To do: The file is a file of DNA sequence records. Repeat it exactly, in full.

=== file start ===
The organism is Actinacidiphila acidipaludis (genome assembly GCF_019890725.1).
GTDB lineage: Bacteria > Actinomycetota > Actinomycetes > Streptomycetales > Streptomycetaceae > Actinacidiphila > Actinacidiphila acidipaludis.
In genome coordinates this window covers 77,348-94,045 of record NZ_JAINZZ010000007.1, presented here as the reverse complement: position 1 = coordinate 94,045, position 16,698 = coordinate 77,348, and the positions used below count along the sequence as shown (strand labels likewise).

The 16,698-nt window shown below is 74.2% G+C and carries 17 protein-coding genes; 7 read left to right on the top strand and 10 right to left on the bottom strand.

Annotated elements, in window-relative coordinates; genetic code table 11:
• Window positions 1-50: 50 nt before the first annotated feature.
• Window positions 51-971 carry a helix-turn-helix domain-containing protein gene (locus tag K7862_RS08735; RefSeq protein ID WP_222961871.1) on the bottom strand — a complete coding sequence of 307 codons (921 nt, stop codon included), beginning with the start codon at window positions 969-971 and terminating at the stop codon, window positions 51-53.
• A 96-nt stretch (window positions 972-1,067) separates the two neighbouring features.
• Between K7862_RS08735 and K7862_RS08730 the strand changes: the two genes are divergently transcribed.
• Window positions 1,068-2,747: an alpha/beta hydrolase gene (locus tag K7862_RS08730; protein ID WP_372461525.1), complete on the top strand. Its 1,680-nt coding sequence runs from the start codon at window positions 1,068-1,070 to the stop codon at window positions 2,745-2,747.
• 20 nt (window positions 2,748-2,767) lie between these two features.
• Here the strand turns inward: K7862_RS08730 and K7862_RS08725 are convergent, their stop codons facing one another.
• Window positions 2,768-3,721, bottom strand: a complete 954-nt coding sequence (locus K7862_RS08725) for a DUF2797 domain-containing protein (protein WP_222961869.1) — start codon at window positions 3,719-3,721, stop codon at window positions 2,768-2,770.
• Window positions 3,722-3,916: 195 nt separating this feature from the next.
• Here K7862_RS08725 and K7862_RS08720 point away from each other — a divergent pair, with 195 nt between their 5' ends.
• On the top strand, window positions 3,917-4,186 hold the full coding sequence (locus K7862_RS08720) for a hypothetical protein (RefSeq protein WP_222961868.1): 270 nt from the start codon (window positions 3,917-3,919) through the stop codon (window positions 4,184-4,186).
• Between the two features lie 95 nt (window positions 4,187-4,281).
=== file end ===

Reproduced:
The organism is Actinacidiphila acidipaludis (genome assembly GCF_019890725.1).
GTDB lineage: Bacteria > Actinomycetota > Actinomycetes > Streptomycetales > Streptomycetaceae > Actinacidiphila > Actinacidiphila acidipaludis.
In genome coordinates this window covers 77,348-94,045 of record NZ_JAINZZ010000007.1, presented here as the reverse complement: position 1 = coordinate 94,045, position 16,698 = coordinate 77,348, and the positions used below count along the sequence as shown (strand labels likewise).

The 16,698-nt window shown below is 74.2% G+C and carries 17 protein-coding genes; 7 read left to right on the top strand and 10 right to left on the bottom strand.

Annotated elements, in window-relative coordinates; genetic code table 11:
• Window positions 1-50: 50 nt before the first annotated feature.
• Window positions 51-971 carry a helix-turn-helix domain-containing protein gene (locus tag K7862_RS08735; RefSeq protein ID WP_222961871.1) on the bottom strand — a complete coding sequence of 307 codons (921 nt, stop codon included), beginning with the start codon at window positions 969-971 and terminating at the stop codon, window positions 51-53.
• A 96-nt stretch (window positions 972-1,067) separates the two neighbouring features.
• Between K7862_RS08735 and K7862_RS08730 the strand changes: the two genes are divergently transcribed.
• Window positions 1,068-2,747: an alpha/beta hydrolase gene (locus tag K7862_RS08730; protein ID WP_372461525.1), complete on the top strand. Its 1,680-nt coding sequence runs from the start codon at window positions 1,068-1,070 to the stop codon at window positions 2,745-2,747.
• 20 nt (window positions 2,748-2,767) lie between these two features.
• Here the strand turns inward: K7862_RS08730 and K7862_RS08725 are convergent, their stop codons facing one another.
• Window positions 2,768-3,721, bottom strand: a complete 954-nt coding sequence (locus K7862_RS08725) for a DUF2797 domain-containing protein (protein WP_222961869.1) — start codon at window positions 3,719-3,721, stop codon at window positions 2,768-2,770.
• Window positions 3,722-3,916: 195 nt separating this feature from the next.
• Here K7862_RS08725 and K7862_RS08720 point away from each other — a divergent pair, with 195 nt between their 5' ends.
• On the top strand, window positions 3,917-4,186 hold the full coding sequence (locus K7862_RS08720) for a hypothetical protein (RefSeq protein WP_222961868.1): 270 nt from the start codon (window positions 3,917-3,919) through the stop codon (window positions 4,184-4,186).
• Between the two features lie 95 nt (window positions 4,187-4,281).